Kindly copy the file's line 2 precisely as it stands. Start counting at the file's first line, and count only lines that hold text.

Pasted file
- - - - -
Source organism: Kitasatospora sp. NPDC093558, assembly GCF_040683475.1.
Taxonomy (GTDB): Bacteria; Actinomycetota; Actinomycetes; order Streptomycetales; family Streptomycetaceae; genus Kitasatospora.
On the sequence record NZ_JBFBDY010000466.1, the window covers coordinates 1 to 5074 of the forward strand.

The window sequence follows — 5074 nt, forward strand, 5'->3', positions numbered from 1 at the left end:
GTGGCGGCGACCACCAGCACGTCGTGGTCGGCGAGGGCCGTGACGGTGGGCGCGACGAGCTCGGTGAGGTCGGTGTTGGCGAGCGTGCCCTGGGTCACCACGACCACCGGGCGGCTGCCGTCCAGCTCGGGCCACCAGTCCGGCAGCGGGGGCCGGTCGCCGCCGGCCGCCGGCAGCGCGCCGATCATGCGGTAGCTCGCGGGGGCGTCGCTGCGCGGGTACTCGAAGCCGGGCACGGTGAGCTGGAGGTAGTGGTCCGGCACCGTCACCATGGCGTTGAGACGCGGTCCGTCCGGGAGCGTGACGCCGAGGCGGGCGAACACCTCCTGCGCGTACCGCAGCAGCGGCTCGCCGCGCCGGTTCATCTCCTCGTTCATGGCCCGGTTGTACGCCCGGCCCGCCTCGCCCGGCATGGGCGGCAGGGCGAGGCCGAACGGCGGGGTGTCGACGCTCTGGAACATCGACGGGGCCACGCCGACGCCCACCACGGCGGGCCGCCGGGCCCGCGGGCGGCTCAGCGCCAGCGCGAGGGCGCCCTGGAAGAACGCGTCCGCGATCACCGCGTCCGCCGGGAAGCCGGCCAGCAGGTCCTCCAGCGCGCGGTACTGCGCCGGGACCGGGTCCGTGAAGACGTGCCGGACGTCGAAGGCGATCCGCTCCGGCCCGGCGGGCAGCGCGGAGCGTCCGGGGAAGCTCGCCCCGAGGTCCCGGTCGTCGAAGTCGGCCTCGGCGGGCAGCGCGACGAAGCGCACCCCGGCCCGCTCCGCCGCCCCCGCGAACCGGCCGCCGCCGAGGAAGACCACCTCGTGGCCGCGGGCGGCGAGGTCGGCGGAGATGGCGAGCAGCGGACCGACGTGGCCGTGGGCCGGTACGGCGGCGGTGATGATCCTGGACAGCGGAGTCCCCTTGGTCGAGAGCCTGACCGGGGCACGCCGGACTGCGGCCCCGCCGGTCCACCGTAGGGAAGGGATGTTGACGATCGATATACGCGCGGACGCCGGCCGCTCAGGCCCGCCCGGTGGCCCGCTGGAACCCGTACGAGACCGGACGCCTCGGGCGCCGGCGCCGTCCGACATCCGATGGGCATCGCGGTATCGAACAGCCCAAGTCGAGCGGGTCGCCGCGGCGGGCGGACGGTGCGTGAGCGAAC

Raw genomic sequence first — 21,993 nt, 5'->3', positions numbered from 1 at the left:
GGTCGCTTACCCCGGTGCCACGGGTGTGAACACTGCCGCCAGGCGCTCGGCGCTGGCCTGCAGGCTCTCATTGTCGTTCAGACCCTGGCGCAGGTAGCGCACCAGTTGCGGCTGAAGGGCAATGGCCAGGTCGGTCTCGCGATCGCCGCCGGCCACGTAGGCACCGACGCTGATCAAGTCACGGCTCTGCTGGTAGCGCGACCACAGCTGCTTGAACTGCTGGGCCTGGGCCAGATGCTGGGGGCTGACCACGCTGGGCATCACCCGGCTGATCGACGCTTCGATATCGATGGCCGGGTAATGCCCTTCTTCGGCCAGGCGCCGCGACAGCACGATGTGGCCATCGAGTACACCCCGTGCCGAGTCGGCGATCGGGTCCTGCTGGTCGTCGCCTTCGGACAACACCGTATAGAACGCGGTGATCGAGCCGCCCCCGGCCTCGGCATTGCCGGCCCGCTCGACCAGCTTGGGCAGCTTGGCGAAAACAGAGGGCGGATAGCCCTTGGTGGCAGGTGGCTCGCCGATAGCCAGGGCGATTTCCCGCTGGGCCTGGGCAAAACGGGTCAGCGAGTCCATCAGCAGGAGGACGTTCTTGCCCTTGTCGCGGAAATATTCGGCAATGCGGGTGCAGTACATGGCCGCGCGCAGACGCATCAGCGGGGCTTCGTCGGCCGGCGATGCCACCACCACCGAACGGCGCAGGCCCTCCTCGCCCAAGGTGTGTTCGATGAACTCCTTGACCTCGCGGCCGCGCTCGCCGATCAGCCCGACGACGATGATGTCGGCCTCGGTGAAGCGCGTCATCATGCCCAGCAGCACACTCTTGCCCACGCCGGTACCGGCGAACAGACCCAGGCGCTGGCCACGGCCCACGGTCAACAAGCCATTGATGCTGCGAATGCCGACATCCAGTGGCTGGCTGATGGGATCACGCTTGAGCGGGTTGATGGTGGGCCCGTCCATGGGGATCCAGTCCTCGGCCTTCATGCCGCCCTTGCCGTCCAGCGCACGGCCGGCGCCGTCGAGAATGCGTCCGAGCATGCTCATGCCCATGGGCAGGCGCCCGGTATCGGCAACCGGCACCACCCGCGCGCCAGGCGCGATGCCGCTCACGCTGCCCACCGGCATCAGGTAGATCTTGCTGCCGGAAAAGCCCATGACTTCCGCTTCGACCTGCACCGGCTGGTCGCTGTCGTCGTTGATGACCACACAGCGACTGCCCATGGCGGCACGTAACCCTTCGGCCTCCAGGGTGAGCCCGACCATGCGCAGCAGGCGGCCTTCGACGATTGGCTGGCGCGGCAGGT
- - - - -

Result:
Taxonomy (GTDB): Bacteria; Actinomycetota; Actinomycetes; order Streptomycetales; family Streptomycetaceae; genus Kitasatospora.